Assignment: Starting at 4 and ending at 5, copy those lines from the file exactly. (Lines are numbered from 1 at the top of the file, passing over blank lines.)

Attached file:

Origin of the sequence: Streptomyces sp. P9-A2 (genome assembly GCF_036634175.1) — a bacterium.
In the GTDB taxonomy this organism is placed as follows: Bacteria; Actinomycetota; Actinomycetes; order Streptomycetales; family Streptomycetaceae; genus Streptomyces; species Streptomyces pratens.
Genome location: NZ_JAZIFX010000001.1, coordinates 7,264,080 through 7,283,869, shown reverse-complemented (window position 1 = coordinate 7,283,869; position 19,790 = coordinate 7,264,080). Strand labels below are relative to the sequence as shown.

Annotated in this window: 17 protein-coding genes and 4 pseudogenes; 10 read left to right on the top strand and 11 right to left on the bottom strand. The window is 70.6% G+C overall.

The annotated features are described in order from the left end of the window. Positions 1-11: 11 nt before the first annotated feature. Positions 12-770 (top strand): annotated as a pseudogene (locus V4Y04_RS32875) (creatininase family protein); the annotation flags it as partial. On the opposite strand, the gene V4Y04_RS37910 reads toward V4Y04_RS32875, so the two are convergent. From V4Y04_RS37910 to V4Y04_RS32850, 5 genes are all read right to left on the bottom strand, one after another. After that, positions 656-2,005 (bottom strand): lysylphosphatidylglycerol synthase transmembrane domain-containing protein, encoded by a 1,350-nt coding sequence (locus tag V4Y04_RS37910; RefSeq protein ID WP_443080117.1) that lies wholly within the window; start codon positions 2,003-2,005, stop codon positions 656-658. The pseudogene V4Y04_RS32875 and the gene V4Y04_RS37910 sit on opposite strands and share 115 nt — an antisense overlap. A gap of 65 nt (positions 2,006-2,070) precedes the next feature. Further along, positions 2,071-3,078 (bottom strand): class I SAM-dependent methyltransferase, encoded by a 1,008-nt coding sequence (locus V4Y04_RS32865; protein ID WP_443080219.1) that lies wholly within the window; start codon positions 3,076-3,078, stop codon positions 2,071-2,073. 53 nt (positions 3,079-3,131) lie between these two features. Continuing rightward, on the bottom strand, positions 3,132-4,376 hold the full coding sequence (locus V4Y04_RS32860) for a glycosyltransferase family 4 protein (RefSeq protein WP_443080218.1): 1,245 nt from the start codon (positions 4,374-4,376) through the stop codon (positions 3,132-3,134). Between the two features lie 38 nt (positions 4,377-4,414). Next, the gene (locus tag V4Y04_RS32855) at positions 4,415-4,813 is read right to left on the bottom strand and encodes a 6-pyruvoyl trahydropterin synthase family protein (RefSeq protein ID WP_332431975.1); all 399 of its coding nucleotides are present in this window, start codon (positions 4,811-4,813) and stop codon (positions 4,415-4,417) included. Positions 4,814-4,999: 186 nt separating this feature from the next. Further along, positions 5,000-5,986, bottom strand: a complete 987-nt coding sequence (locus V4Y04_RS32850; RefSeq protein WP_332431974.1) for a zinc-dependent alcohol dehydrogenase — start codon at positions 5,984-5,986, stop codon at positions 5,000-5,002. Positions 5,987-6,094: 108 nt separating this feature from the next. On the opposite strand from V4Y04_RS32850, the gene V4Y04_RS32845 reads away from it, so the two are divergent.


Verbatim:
Annotated in this window: 17 protein-coding genes and 4 pseudogenes; 10 read left to right on the top strand and 11 right to left on the bottom strand. The window is 70.6% G+C overall.

The annotated features are described in order from the left end of the window. Positions 1-11: 11 nt before the first annotated feature. Positions 12-770 (top strand): annotated as a pseudogene (locus V4Y04_RS32875) (creatininase family protein); the annotation flags it as partial. On the opposite strand, the gene V4Y04_RS37910 reads toward V4Y04_RS32875, so the two are convergent. From V4Y04_RS37910 to V4Y04_RS32850, 5 genes are all read right to left on the bottom strand, one after another. After that, positions 656-2,005 (bottom strand): lysylphosphatidylglycerol synthase transmembrane domain-containing protein, encoded by a 1,350-nt coding sequence (locus tag V4Y04_RS37910; RefSeq protein ID WP_443080117.1) that lies wholly within the window; start codon positions 2,003-2,005, stop codon positions 656-658. The pseudogene V4Y04_RS32875 and the gene V4Y04_RS37910 sit on opposite strands and share 115 nt — an antisense overlap. A gap of 65 nt (positions 2,006-2,070) precedes the next feature. Further along, positions 2,071-3,078 (bottom strand): class I SAM-dependent methyltransferase, encoded by a 1,008-nt coding sequence (locus V4Y04_RS32865; protein ID WP_443080219.1) that lies wholly within the window; start codon positions 3,076-3,078, stop codon positions 2,071-2,073. 53 nt (positions 3,079-3,131) lie between these two features. Continuing rightward, on the bottom strand, positions 3,132-4,376 hold the full coding sequence (locus V4Y04_RS32860) for a glycosyltransferase family 4 protein (RefSeq protein WP_443080218.1): 1,245 nt from the start codon (positions 4,374-4,376) through the stop codon (positions 3,132-3,134). Between the two features lie 38 nt (positions 4,377-4,414). Next, the gene (locus tag V4Y04_RS32855) at positions 4,415-4,813 is read right to left on the bottom strand and encodes a 6-pyruvoyl trahydropterin synthase family protein (RefSeq protein ID WP_332431975.1); all 399 of its coding nucleotides are present in this window, start codon (positions 4,811-4,813) and stop codon (positions 4,415-4,417) included. Positions 4,814-4,999: 186 nt separating this feature from the next. Further along, positions 5,000-5,986, bottom strand: a complete 987-nt coding sequence (locus V4Y04_RS32850; RefSeq protein WP_332431974.1) for a zinc-dependent alcohol dehydrogenase — start codon at positions 5,984-5,986, stop codon at positions 5,000-5,002. Positions 5,987-6,094: 108 nt separating this feature from the next. On the opposite strand from V4Y04_RS32850, the gene V4Y04_RS32845 reads away from it, so the two are divergent.